Value from Data

From work, logistics and communications, to shopping, town planning and customer relations: our world relies on a constant flow of data. With vast amounts of data to call on, suppliers have never had a clearer view of their customers. This makes businesses more responsive and home life more entertaining, as customer profiling helps stores and streaming services more accurately recommend products and content to match our tastes. 

It’s not the volume of data, but how you use it that matters 

Amazon, which has become the world’s third largest company, at least partially on the back of its successful recommendation engine, showed that it’s not so much the amount of data an organisation holds that dictates success or failure. Rather, it’s how it chooses to analyse it. Instead of basing recommendations on the diverse, ever changing data set that is its current customer profiles, it uses product comparisons. 

“Inspecting the recent-purchase histories of everyone who bought a given item requires far fewer lookups than identifying the customers who most resemble a given site visitor,” notes Larry Hardesty at Amazon Science. So, “even with early-2000s technology, it was computationally feasible to produce an updated list of related items for every product on the Amazon site on a daily basis.” 

The rest is history. The human benefits of Amazon’s smart use of data drove its growth and, in 2020, it topped The Verge’s list of the most trusted tech companies

Legacy systems and modern data requirements 

Yet, while timely data will always be the most valuable, focusing on this to the exclusion of all else similarly has drawbacks. Reliance solely on data gathered during the last 18 months, for example, would cover only a narrow and unusual period, as we lived through the pandemic. Combining this with historical data would paint a clearer picture as we move into the new normal.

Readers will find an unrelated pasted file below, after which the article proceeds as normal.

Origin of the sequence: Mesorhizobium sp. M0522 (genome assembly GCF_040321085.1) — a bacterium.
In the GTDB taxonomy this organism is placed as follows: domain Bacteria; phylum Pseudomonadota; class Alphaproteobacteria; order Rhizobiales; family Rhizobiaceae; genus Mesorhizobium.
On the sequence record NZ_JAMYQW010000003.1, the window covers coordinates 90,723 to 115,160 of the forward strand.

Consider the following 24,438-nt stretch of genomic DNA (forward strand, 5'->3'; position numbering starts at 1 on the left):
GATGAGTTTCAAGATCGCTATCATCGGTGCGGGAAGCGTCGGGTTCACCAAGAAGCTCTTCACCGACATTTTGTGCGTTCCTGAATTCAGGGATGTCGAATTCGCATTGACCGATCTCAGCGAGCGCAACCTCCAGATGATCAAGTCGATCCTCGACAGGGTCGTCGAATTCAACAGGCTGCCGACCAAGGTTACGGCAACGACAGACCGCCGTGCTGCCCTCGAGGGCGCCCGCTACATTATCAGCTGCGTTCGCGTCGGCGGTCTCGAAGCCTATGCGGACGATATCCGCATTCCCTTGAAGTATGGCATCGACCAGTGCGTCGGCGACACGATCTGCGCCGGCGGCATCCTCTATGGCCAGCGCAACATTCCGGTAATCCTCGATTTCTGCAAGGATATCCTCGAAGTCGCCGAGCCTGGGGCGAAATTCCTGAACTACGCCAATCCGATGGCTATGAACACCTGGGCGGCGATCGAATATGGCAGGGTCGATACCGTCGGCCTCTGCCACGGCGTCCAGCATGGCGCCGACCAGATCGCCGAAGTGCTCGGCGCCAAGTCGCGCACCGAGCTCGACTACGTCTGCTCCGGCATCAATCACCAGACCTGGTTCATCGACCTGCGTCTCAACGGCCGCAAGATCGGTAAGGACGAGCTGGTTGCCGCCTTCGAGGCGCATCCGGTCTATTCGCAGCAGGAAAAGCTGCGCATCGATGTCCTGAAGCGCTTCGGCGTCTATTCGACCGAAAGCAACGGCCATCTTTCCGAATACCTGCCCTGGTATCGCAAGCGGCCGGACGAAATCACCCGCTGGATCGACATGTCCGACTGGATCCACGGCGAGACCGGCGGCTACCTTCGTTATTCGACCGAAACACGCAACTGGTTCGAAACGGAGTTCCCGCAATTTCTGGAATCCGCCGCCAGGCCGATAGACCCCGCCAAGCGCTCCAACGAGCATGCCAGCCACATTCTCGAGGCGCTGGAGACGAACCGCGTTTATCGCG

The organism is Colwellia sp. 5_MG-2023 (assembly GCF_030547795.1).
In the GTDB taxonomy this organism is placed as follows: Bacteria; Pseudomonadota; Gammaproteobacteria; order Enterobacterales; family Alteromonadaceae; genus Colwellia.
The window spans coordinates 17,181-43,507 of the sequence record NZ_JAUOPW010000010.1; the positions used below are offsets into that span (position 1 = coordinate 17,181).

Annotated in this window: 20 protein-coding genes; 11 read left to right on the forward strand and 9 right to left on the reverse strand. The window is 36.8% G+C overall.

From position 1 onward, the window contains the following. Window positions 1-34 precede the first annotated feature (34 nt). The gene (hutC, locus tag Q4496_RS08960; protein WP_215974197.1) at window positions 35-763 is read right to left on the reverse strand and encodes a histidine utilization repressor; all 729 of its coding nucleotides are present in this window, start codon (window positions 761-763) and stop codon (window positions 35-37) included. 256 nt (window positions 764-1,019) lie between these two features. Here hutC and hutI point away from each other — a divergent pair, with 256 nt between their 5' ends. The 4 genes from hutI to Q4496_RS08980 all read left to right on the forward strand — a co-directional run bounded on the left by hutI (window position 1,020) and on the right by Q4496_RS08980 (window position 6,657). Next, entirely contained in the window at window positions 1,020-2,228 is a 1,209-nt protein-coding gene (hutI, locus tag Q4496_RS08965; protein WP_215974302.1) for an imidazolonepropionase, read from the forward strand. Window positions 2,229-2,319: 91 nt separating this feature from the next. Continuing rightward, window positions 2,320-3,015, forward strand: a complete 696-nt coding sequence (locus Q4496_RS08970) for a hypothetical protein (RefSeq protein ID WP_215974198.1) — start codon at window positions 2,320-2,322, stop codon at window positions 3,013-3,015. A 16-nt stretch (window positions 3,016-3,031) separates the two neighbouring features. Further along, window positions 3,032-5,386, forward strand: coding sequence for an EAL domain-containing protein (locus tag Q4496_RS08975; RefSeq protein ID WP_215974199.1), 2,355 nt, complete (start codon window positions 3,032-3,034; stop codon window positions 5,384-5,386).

In many cases, historical data may be trapped in legacy systems, designed for stand-alone or mainframe use, not compatibility and sharing. This data must be rescued as, even if it has no immediate use, it can inform effective AI through more diverse machine learning. In many cases, this will require a bespoke ETL process, or APIs that will bridge the gap between incompatible systems. 

If the value of data is to be fully realised, it must always remain accessible and portable. When it’s siloed or isolated, it cannot be used to generate revenue or for human good. 

Data solutions for the greater good 

This need for the easy flow of data is underpinned by the UK government’s determination to press ahead with its own global positioning and timing project since, post-Brexit, it’s no longer a member of the group developing the EU’s Galileo project, with its promise of diverse human benefits. “Such networks are seen by the government as critical for the functioning of transport systems, energy networks, mobile communications and national security and defense, while boosting the UK’s space industry and developing capabilities in these services,” reported Computer Weekly